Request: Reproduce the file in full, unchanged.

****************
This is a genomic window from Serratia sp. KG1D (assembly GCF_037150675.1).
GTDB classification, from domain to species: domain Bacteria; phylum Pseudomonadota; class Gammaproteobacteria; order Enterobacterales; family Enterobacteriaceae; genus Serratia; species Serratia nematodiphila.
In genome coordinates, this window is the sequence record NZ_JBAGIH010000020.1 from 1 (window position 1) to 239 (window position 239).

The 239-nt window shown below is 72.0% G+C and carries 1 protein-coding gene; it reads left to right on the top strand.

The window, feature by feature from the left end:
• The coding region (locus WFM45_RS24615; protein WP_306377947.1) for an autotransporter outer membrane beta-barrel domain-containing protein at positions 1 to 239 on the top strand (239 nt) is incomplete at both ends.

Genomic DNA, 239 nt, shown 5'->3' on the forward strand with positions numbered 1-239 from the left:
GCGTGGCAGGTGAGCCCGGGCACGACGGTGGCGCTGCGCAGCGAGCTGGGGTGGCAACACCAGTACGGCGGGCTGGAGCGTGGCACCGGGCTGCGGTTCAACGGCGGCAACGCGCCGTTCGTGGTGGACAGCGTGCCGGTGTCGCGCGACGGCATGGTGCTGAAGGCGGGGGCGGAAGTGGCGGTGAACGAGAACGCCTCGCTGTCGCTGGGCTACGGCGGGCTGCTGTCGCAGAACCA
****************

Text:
This is a genomic window from Serratia sp. KG1D (assembly GCF_037150675.1).
GTDB classification, from domain to species: domain Bacteria; phylum Pseudomonadota; class Gammaproteobacteria; order Enterobacterales; family Enterobacteriaceae; genus Serratia; species Serratia nematodiphila.
In genome coordinates, this window is the sequence record NZ_JBAGIH010000020.1 from 1 (window position 1) to 239 (window position 239).

The 239-nt window shown below is 72.0% G+C and carries 1 protein-coding gene; it reads left to right on the top strand.

The window, feature by feature from the left end:
• The coding region (locus WFM45_RS24615; protein WP_306377947.1) for an autotransporter outer membrane beta-barrel domain-containing protein at positions 1 to 239 on the top strand (239 nt) is incomplete at both ends.

Genomic DNA, 239 nt, shown 5'->3' on the forward strand with positions numbered 1-239 from the left:
GCGTGGCAGGTGAGCCCGGGCACGACGGTGGCGCTGCGCAGCGAGCTGGGGTGGCAACACCAGTACGGCGGGCTGGAGCGTGGCACCGGGCTGCGGTTCAACGGCGGCAACGCGCCGTTCGTGGTGGACAGCGTGCCGGTGTCGCGCGACGGCATGGTGCTGAAGGCGGGGGCGGAAGTGGCGGTGAACGAGAACGCCTCGCTGTCGCTGGGCTACGGCGGGCTGCTGTCGCAGAACCA